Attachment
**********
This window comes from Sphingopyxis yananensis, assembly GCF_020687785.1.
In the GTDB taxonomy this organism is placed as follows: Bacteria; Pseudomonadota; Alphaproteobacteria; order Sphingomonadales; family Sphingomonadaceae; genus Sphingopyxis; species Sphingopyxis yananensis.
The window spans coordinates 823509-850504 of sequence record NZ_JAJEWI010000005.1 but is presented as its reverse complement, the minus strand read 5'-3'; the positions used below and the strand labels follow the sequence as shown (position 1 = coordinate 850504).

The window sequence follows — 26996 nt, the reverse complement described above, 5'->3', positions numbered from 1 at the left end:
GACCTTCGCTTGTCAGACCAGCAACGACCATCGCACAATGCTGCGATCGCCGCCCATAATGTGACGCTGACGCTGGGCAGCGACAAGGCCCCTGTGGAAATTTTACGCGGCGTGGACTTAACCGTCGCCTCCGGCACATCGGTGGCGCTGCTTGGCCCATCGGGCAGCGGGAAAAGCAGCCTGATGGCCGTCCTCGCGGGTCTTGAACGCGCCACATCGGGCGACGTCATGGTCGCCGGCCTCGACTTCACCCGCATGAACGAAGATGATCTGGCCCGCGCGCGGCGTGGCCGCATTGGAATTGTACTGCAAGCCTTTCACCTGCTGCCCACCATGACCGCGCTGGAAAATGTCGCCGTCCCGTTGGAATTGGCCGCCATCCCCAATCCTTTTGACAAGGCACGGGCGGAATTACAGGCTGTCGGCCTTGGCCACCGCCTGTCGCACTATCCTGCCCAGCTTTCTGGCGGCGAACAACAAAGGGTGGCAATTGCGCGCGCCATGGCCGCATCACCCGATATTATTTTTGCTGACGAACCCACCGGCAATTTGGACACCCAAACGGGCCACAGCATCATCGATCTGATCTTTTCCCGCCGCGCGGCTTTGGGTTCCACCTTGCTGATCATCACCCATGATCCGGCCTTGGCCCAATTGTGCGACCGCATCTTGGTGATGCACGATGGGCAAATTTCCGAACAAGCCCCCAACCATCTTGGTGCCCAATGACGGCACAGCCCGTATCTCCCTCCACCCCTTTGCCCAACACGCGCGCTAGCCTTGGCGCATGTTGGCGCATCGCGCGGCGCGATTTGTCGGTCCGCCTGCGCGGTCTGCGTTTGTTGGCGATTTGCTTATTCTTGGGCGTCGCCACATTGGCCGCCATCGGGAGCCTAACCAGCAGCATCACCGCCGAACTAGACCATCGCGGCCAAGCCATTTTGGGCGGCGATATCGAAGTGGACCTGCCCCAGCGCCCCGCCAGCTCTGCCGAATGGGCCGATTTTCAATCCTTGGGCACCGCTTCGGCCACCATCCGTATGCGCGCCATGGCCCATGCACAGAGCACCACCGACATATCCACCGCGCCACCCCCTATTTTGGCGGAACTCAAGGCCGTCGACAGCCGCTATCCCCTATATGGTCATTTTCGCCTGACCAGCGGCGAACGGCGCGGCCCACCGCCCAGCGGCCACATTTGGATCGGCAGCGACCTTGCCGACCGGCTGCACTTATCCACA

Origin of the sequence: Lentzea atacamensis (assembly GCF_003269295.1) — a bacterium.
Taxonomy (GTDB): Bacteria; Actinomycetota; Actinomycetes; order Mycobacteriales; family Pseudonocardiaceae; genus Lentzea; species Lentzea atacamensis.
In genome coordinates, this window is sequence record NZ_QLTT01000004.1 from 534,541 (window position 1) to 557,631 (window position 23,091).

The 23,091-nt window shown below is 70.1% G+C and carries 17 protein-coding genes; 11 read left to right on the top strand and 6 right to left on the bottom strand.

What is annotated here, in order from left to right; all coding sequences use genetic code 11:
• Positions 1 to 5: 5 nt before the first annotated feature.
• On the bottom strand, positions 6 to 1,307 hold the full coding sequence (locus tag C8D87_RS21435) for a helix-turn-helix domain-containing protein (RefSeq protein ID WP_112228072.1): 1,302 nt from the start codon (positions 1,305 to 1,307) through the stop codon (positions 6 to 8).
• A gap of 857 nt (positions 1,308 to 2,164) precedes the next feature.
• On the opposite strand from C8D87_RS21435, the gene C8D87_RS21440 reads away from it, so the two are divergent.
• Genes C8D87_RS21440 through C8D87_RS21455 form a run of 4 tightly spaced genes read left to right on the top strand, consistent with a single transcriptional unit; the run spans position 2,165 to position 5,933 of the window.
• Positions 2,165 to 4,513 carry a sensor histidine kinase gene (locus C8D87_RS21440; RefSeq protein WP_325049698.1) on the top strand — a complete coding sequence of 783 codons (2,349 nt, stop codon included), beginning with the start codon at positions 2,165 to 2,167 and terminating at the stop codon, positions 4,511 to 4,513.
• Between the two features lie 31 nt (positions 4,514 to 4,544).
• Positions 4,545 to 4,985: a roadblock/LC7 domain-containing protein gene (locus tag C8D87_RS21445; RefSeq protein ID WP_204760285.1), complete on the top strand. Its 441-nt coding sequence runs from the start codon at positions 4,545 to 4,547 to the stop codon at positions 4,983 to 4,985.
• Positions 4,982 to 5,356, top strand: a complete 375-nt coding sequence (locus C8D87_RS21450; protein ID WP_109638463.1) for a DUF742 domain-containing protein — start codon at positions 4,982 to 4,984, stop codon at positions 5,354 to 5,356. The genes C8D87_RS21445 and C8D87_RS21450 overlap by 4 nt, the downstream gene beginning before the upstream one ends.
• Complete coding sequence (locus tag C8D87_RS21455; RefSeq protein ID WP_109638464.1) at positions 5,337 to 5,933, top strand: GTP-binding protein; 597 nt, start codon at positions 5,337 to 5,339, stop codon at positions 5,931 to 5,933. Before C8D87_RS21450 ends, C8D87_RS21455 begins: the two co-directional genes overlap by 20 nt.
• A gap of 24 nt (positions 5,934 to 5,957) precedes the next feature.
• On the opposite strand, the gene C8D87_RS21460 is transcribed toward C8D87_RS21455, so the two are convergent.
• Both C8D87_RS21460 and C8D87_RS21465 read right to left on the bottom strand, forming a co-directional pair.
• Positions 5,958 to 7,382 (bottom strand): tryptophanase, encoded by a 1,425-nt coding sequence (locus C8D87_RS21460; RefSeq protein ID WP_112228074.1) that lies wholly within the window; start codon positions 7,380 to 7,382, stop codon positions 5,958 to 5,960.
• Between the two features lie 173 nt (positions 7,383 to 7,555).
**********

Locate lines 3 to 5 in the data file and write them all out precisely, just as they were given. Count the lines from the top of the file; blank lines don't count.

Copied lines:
The window spans coordinates 823509-850504 of sequence record NZ_JAJEWI010000005.1 but is presented as its reverse complement, the minus strand read 5'-3'; the positions used below and the strand labels follow the sequence as shown (position 1 = coordinate 850504).

The window sequence follows — 26996 nt, the reverse complement described above, 5'->3', positions numbered from 1 at the left end:
GACCTTCGCTTGTCAGACCAGCAACGACCATCGCACAATGCTGCGATCGCCGCCCATAATGTGACGCTGACGCTGGGCAGCGACAAGGCCCCTGTGGAAATTTTACGCGGCGTGGACTTAACCGTCGCCTCCGGCACATCGGTGGCGCTGCTTGGCCCATCGGGCAGCGGGAAAAGCAGCCTGATGGCCGTCCTCGCGGGTCTTGAACGCGCCACATCGGGCGACGTCATGGTCGCCGGCCTCGACTTCACCCGCATGAACGAAGATGATCTGGCCCGCGCGCGGCGTGGCCGCATTGGAATTGTACTGCAAGCCTTTCACCTGCTGCCCACCATGACCGCGCTGGAAAATGTCGCCGTCCCGTTGGAATTGGCCGCCATCCCCAATCCTTTTGACAAGGCACGGGCGGAATTACAGGCTGTCGGCCTTGGCCACCGCCTGTCGCACTATCCTGCCCAGCTTTCTGGCGGCGAACAACAAAGGGTGGCAATTGCGCGCGCCATGGCCGCATCACCCGATATTATTTTTGCTGACGAACCCACCGGCAATTTGGACACCCAAACGGGCCACAGCATCATCGATCTGATCTTTTCCCGCCGCGCGGCTTTGGGTTCCACCTTGCTGATCATCACCCATGATCCGGCCTTGGCCCAATTGTGCGACCGCATCTTGGTGATGCACGATGGGCAAATTTCCGAACAAGCCCCCAACCATCTTGGTGCCCAATGACGGCACAGCCCGTATCTCCCTCCACCCCTTTGCCCAACACGCGCGCTAGCCTTGGCGCATGTTGGCGCATCGCGCGGCGCGATTTGTCGGTCCGCCTGCGCGGTCTGCGTTTGTTGGCGATTTGCTTATTCTTGGGCGTCGCCACATTGGCCGCCATCGGGAGCCTAACCAGCAGCATCACCGCCGAACTAGACCATCGCGGCCAAGCCATTTTGGGCGGCGATATCGAAGTGGACCTGCCCCAGCGCCCCGCCAGCTCTGCCGAATGGGCCGATTTTCAATCCTTGGGCACCGCTTCGGCCACCATCCGTATGCGCGCCATGGCCCATGCACAGAGCACCACCGACATATCCACCGCGCCACCCCCTATTTTGGCGGAACTCAAGGCCGTCGACAGCCGCTATCCCCTATATGGTCATTTTCGCCTGACCAGCGGCGAACGGCGCGGCCCACCGCCCAGCGGCCACATTTGGATCGGCAGCGACCTTGCCGACCGGCTGCACTTATCCACA